For example, if she is always serving others, she may develop some resentments over time. Resentments that say, "I'm always doing loving things towards them, why can't they ever do anything nice for me!?" Or, "I'm so tired, so tired, I just don't want to do that for them right now." These feelings, however, will be shooed away in the name of the identity. In fact the identity will begin to feel very guilty about having such feelings—for these feelings are not loving and kind. But actually, those feelings are trying to save this individual's life. She is being informed of where she might put appropriate boundaries if she will but listen to the messages of the feelings.
But she must not, dare not, listen. She must continue to do good. In fact, over time, guilt becomes the predominate organizer of her life. Guilt says, "You must do this, you have to do this, you should do this, for it is the right thing to do." Guilt raises no questions about authentic desire, authentic compassion, or authentic passion. Those are all hidden in the unconscious. Rather, guilt says, "Get up and do it, now, because it is the right thing to do, and because I'm going to make you feel really terrible if you don't do it."
And so the good guy identity becomes enslaved to guilt. So enslaved, in fact, that she is unable to do anything but what guilt bids her to do. She is totally out of touch with her own desires. She knows nothing about paying attention to her own exhaustion, her own internal voices, her own authenticity. She must always be loving and kind. Even when others are abusive to her, she is unable to draw boundaries, say "no," or leave them if necessary. This is just the "me" that the good guy identity believes to be the truest self. That other voice, the authentic one, is relegated to the back rooms and closets of the living experience.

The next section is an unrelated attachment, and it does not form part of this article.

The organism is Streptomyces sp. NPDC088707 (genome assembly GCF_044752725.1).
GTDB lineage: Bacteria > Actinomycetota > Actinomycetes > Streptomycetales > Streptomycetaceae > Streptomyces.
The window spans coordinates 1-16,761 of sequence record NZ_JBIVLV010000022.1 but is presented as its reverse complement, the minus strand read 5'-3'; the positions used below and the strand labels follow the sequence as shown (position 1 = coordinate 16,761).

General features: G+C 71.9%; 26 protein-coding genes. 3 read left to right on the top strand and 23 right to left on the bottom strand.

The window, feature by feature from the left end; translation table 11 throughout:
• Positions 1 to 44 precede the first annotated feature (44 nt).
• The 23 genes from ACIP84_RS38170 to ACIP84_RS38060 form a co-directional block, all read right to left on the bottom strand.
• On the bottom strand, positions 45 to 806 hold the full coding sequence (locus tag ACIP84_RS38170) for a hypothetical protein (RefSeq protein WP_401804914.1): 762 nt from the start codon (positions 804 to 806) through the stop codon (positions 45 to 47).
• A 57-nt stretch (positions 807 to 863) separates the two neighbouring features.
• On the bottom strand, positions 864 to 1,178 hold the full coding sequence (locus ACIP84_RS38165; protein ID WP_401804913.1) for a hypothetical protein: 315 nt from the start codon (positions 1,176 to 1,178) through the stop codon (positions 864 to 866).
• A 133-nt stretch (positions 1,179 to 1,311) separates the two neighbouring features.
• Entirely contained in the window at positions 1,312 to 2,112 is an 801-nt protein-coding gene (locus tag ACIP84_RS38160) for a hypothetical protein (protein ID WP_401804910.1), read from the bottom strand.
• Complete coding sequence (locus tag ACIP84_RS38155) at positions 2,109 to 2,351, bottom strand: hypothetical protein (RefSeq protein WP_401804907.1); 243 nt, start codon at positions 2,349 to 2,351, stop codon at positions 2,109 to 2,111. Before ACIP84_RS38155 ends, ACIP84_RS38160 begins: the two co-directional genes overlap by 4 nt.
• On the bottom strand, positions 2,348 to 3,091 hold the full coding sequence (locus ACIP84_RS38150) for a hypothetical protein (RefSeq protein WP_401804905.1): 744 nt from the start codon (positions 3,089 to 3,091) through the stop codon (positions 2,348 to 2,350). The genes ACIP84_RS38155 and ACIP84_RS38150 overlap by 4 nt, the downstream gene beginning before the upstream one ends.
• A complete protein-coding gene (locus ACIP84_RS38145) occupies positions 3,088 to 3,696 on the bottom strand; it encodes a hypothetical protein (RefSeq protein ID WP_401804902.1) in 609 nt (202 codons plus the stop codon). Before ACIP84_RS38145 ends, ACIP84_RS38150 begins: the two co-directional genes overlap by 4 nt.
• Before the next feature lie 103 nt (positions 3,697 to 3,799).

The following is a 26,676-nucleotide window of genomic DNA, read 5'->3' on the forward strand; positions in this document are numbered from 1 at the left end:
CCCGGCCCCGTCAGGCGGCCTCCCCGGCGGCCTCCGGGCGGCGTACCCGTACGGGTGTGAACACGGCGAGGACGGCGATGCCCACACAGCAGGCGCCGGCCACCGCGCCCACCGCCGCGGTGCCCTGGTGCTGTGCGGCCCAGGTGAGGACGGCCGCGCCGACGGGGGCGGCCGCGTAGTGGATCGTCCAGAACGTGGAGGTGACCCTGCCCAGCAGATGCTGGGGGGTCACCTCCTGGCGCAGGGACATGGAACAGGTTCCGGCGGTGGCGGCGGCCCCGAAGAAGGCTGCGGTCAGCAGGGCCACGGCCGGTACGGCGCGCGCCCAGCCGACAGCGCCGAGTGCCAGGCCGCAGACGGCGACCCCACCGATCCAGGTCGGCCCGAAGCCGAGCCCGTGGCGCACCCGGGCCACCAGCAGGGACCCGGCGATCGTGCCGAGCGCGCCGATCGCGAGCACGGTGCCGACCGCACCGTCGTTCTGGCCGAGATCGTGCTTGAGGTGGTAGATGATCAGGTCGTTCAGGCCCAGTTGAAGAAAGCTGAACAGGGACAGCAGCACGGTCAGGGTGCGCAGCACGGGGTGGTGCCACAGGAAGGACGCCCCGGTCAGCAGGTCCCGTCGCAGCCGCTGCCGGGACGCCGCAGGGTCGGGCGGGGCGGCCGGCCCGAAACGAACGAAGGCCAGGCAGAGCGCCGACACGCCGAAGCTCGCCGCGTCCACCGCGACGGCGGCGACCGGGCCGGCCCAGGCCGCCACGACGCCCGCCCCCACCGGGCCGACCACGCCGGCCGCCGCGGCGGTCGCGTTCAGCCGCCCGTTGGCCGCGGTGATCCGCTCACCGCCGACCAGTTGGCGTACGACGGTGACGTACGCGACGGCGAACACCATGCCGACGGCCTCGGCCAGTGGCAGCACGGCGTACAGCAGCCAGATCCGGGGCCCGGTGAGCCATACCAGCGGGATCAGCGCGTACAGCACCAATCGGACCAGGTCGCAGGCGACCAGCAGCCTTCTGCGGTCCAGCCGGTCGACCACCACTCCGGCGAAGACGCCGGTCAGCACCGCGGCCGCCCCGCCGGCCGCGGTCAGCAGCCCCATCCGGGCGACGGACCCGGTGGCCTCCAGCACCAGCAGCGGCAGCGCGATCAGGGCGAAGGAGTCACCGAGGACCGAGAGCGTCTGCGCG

This person is doomed to continue this pattern until she starts listening to the voice of the authentic self. In order to do that, she might have to walk through some guilt. But the authentic self has many methods of soothing us when we are willing to do the work of becoming authentic.
It isn't easy to imagine that being "good" could be a problem. But we must come to understand that the values called "goodness," instilled from one family to the next, from one culture to the next, can be very different. What is good to one family or culture could be bad to another. Therefore, though we may try and try, goodness is not really a standard that can be adhered to, for its definition fluctuates. But authenticity can be known as truth, and lived as genuineness.
Those who identify with goodness are often stuck in patterns of behavior that are not true to who they actually are. They are split off from any awareness of who they are. If you ask them what they want, they do not know. If you try to help them get in touch with authentic belief or original thought, they do not know these either. What they know is that they will feel very guilty if they don't do what they are supposed to do. And what they are supposed to do is determined by external pressures.
This is obviously a miserable way to live, and all done simply because a person is trying to be good. In fact, they are trying to earn worthiness—a value that cannot be earned, only discovered. It is discovered deep within us when we access and begin to live out of the genuine self. And Letting Go of Good: Dispel the Myth of Goodness to Find Your Genuine Self is going to show you exactly how to go about accessing and beginning to live from your truest self.
Article originally published in The Llewellyn Journal. Copyright Llewellyn Worldwide, 2017. All rights reserved.